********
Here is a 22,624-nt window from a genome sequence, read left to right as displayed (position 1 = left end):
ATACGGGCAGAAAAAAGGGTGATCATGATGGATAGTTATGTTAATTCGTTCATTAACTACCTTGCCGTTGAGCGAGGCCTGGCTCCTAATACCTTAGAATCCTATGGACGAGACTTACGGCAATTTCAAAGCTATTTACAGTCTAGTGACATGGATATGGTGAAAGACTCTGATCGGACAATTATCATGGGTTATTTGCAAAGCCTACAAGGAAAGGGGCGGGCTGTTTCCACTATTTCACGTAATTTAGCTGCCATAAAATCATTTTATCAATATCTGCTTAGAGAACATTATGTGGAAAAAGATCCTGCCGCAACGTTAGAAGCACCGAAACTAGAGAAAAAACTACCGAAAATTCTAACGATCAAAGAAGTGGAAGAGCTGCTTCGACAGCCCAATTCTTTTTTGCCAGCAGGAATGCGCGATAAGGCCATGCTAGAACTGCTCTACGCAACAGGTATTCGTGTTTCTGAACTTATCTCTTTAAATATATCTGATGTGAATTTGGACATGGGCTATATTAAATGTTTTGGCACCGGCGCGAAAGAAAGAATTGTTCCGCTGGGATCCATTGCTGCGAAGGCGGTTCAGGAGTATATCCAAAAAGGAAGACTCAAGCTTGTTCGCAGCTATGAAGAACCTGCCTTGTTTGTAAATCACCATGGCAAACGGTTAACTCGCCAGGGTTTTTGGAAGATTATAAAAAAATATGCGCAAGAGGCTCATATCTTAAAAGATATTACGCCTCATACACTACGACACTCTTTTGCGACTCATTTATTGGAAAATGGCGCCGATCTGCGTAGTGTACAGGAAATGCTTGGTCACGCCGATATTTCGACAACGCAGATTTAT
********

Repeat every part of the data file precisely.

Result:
Here is a 22,624-nt window from a genome sequence, read left to right as displayed (position 1 = left end):
ATACGGGCAGAAAAAAGGGTGATCATGATGGATAGTTATGTTAATTCGTTCATTAACTACCTTGCCGTTGAGCGAGGCCTGGCTCCTAATACCTTAGAATCCTATGGACGAGACTTACGGCAATTTCAAAGCTATTTACAGTCTAGTGACATGGATATGGTGAAAGACTCTGATCGGACAATTATCATGGGTTATTTGCAAAGCCTACAAGGAAAGGGGCGGGCTGTTTCCACTATTTCACGTAATTTAGCTGCCATAAAATCATTTTATCAATATCTGCTTAGAGAACATTATGTGGAAAAAGATCCTGCCGCAACGTTAGAAGCACCGAAACTAGAGAAAAAACTACCGAAAATTCTAACGATCAAAGAAGTGGAAGAGCTGCTTCGACAGCCCAATTCTTTTTTGCCAGCAGGAATGCGCGATAAGGCCATGCTAGAACTGCTCTACGCAACAGGTATTCGTGTTTCTGAACTTATCTCTTTAAATATATCTGATGTGAATTTGGACATGGGCTATATTAAATGTTTTGGCACCGGCGCGAAAGAAAGAATTGTTCCGCTGGGATCCATTGCTGCGAAGGCGGTTCAGGAGTATATCCAAAAAGGAAGACTCAAGCTTGTTCGCAGCTATGAAGAACCTGCCTTGTTTGTAAATCACCATGGCAAACGGTTAACTCGCCAGGGTTTTTGGAAGATTATAAAAAAATATGCGCAAGAGGCTCATATCTTAAAAGATATTACGCCTCATACACTACGACACTCTTTTGCGACTCATTTATTGGAAAATGGCGCCGATCTGCGTAGTGTACAGGAAATGCTTGGTCACGCCGATATTTCGACAACGCAGATTTAT